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Historical writings are not only long-established, but are also richly diverse. There have been very significant shifts in the contexts surrounding and impelling the writing of fresh histories of music over the long period of Chinese cultural identity, and historians at any single time have taken multiple and divergent approaches to their subject. This chapter compares how selected histories present four key themes that include music's origins, a connection between a nation's musical pitchscape, the contributions of specialist musicians, and China's music history as an account of culture contact, within and across China's national boundaries. Many historians have documented the importing of foreign sounds throughout the long history of Chinese music, most notably the entertainment orchestras brought to the court from numerous other states during the Tang Dynasty. The writing of musicologist Shen Zhibai offers examples that illustrate what is at stake in the writing of music history.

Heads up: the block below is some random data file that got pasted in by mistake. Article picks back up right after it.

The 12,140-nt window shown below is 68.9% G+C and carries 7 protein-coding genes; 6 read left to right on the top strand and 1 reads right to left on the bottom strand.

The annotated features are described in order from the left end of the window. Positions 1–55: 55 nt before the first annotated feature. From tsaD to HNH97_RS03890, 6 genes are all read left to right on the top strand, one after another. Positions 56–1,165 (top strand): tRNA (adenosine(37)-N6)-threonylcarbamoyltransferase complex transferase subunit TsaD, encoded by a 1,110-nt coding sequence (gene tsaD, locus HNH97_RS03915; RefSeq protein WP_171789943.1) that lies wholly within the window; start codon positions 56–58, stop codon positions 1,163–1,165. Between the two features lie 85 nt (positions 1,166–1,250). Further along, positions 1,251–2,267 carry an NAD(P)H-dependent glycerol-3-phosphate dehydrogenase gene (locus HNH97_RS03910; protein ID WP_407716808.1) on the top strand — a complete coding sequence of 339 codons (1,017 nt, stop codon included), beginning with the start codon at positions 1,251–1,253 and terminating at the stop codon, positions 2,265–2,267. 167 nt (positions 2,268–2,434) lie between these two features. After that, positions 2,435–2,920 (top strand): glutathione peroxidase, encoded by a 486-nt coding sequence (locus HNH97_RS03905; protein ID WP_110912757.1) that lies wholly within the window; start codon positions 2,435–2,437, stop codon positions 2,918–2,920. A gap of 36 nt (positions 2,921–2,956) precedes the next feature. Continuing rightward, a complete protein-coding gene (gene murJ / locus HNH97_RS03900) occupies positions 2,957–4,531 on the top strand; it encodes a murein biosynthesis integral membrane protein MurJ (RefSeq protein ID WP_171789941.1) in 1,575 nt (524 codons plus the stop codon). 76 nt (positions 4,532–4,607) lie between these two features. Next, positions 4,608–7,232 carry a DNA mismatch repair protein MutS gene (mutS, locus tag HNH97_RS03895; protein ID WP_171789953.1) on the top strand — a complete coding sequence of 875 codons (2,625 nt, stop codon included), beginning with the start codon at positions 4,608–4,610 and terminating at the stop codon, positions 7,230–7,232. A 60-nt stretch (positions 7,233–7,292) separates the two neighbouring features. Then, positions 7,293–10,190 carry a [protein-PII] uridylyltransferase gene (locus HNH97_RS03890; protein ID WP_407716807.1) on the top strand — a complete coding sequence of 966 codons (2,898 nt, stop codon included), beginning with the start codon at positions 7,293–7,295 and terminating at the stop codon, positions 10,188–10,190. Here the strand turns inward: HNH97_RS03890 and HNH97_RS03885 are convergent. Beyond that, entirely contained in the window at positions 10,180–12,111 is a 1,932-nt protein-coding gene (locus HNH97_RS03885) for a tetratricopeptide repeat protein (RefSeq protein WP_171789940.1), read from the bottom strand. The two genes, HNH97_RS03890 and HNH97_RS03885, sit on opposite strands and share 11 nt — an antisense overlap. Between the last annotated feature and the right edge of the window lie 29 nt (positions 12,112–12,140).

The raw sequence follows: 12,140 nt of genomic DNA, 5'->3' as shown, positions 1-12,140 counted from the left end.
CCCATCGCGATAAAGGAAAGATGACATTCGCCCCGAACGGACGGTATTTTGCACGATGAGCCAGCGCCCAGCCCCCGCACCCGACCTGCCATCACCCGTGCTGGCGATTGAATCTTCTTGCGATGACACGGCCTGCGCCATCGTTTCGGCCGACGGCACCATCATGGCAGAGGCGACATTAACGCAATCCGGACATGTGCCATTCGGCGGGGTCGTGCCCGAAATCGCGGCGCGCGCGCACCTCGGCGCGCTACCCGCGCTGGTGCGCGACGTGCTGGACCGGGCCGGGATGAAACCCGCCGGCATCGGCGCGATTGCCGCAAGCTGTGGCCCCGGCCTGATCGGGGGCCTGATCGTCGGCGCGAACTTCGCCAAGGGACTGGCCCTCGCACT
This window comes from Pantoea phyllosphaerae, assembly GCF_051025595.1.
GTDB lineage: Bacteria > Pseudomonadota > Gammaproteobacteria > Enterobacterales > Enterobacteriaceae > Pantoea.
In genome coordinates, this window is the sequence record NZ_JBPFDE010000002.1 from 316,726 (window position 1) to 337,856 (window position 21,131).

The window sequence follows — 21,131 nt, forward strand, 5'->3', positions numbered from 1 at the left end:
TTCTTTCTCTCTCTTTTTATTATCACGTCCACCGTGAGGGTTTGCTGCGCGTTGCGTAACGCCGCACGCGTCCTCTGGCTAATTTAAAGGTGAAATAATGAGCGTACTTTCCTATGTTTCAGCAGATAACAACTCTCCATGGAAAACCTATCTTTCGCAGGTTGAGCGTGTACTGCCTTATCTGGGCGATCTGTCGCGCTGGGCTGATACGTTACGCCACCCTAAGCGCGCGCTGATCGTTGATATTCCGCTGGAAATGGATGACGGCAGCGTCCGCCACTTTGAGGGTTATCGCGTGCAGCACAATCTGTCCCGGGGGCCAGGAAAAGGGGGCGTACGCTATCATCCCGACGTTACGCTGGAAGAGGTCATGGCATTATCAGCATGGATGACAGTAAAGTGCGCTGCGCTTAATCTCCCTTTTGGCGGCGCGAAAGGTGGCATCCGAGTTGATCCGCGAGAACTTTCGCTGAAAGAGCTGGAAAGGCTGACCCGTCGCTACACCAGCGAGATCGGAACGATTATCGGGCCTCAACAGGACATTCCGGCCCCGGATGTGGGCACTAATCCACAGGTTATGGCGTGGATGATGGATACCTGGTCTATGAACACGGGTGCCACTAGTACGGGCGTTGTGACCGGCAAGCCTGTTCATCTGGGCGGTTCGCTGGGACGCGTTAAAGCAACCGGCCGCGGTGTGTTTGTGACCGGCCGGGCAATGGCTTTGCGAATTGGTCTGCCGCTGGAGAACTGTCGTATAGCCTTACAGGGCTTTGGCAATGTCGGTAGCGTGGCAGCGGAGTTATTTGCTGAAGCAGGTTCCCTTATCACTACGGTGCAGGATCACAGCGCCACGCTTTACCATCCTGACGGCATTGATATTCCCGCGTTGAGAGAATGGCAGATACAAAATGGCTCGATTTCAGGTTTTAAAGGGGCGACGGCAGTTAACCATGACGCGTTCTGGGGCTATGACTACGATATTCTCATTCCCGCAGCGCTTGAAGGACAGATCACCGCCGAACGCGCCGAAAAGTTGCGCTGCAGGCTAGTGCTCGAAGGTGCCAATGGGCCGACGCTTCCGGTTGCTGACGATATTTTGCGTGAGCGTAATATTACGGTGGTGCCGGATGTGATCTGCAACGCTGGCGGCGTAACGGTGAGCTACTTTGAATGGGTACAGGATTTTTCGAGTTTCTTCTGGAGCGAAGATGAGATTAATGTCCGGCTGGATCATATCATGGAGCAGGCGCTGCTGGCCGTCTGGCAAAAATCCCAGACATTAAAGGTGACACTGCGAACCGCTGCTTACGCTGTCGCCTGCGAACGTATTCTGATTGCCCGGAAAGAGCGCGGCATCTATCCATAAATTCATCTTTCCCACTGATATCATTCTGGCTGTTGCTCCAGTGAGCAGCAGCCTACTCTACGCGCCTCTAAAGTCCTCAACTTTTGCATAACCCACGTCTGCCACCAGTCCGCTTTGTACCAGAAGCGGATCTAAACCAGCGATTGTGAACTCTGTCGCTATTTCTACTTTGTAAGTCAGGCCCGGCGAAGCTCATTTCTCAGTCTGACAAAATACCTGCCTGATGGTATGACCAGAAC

The globalisation of reggae continues to engender a wide range of highly poignant re-inscriptions and re-interpretations of reggae's sound and of Rastafarian thought. One of the most compelling of these has been the negotiation of Rastafarian and Christian ideologies within the context of Protestant reggae bands and artists. The application of Rastafarian thought, dress and language to the evangelical concerns of Protestants – at times paradoxical, at others ingenious – signals an important moment of inter-religious contact that opens a window onto the complexities and multiple meanings that attach to music and to religious systems as they travel between the local and the global. This essay considers music by Christafari (United States), Sherwin Gardner (Trinidad and Tobago), and Stitchie (Jamaica), and considers questions related to the parallel globalisation of reggae and Rastafari. It does this by interrogating the extent to which authenticity, positionality, and religious context inform the use of and interpretation of Rastafari symbols within gospel reggae. In so doing, I introduce a concept that I call the negotiation of proximity, and offer some reflections on the ways that the Rastafari elements within gospel reggae might be understood in new, global (and newly localised) contexts.